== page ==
Los Angeles Business Journal : As seen in the Los Angeles Business Journal

  • Posted Sep 20, 2003

Los Angeles Business Journal: SMALL BUSINESS PROFILE: The Long Haul The Clifford family turned to an experienced executive to run the 130-year-old Long Beach transportation company that’s been in family hands since the 1950s

Contributing Reporter

After 15 years at the helm of the family business, Randy Clifford had some tough choices to make.

Ventura Transfer Co., founded in the 1860s, had been in the Clifford family’s hands since 1957, and Randy led a second generation of family members running the Long Beach-based firm, which specializes in transporting and distributing bulk materials.

By 2002, the industry had changed so much that Randy, 48, and brothers Galen, 57, Steve, 47, and Greg, 45 knew they were overmatched. Deregulation had changed the industry entirely; on top of that, the economy was bad, fuel costs were rising and there was a flood of new anti-terrorism regulations to contend with. With large competitors like Quality Carriers and A&R, smaller firms like Ventura Transfer had to find new ways to compete.

“What worked 20 years ago doesn’t work now,” Clifford said. “We had a limit to what we could do as a business unless we got lucky.”

The Clifford family turned to Brian Oken the former president of Holga Inc, a subsidiary of HON INDUSTRIES, to step in as chief executive. “I was impressed by his problem-solving skills,” said Clifford, who met Oken at a peer-mentoring group for senior executives. Ventura Transfer put Oken through several rounds of interviews with family members before offering him the job.

One factor that led him to accept was the challenge of turning around the company. Another: He liked the family’s mentality.

“The values I have personally are very much in line with the family’s,” Oken said. “While I’m not part of the family, we see eye-to-eye on a lot of things.”

Horse-drawn crude Ventura Transfer was founded as a freight and passenger transportation company, and began hauling crude oil – by horse – out of the Newhall area by the 1880s. Through the 1960s, Ventura Transfer continued to focus on hauling bulk petroleum products along California’s coast and in Arizona and Nevada. In 1963, the Cliffords added plastic pellets and powders to the mix.

That same year, the company opened its first rail transloading facility for bulk commodities, a segment that now makes up 5 percent of the business. A move to Long Beach in 1971 strengthened its ability to coordinate a range of range of rail, water, air and surface transfer services.

The company has a history of innovation, especially when it comes to containers used to transport bulk materials.

Ventura Transfer was the first trucking company to permanently buy real ativan online mount tanks on motor vehicles. Other innovations include tilt tractors for unloading dry bulk products from sea containers, and a 45-ton container-lifting unit.

Clifford remembers his father designing one piece of loading equipment, the self-contained and self-loading vacuum pneumatic hopper trailer, which is used to move dry goods from rail cars and silos.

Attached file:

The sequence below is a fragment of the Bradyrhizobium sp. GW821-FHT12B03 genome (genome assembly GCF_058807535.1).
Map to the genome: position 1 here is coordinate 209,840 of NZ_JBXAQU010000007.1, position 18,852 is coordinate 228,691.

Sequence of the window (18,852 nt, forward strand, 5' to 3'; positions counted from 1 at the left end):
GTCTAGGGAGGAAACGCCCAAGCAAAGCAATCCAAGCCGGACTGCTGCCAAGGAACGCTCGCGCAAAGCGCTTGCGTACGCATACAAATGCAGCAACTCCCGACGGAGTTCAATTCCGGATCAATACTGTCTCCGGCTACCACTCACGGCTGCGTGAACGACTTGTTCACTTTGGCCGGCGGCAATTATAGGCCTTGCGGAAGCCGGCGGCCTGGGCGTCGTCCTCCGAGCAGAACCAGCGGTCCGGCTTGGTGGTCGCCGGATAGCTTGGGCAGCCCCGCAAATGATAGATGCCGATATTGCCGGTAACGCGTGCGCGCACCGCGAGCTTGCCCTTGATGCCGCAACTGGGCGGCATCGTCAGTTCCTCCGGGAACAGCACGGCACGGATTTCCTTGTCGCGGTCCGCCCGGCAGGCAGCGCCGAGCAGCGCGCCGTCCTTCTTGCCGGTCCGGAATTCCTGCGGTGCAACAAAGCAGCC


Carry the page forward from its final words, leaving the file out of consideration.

“He worked closely with J&L Tank manufacturing company, who built the basic trailer. My father and his crew did the finish work, final assembly and testing,” he said.

Continuing that kind of innovation is crucial to Ventura Transfer’s future, Oken said.

Under Oken, Ventura Transfer is undergoing a review of systems and services to find ways to lower cost structures and be more strategic.
One move has been to create a partnership with software developer FreightDATA to create a computer system that coordinates vehicle dispatch, tracking, imaging, maintenance and driver management, billing and collections.

The company owns two container depots in California, nine railcar transfer terminals in California and Arizona that deliver bulk commodities throughout the U.S., and two warehouse-distribution facilities in Los Angeles County.

In addition to transloading, another 25 percent of the company’s business is warehousing and packaging. “We do very little pure freight transportation anymore,” Oken said.

For the Clifford family, turning the keys over to an outsider was a big decision.

“There was nothing our parents wanted more than for us to be in the business,” Randy Clifford said. His father Jack retired in 1987; Phyllis still comes in to sign checks.

Nevertheless, bringing in Oken may be the key to the firm’s long-term survival. Only one of three family businesses survives into the second generation, according to David Russell, director of the Family Business Center at California State University at Northridge. “Most family businesses want to keep it in the family, but they realize there’s more value to outside experience,” Russell said. “Family members can be better stewards of the business if they’ve done something else in the same industry or another family-owned business.”

That’s why the Clifford brothers have agreed that none of their 14 children (aged 6 through 22) – the third generation – is guaranteed a top job at the company.

“If any of them truly wants to be in management, they will have to complete college and three years of outside experience before being considered,” Randy Clifford said.

Year Founded: 1860s
Core Business: Handling and distribution of bulk materials
Revenues in 2002: $15 million
Revenues in 2003: $16 million (projected)
Employees in 2002: 80
Employees in 2003: 80
Profile: Ventura Transfer Co.
Goal: Increasing market share
Driving Force: To build upon its 130-year-plus legacy of customer service and innovation with even higher standards of service and new approaches.

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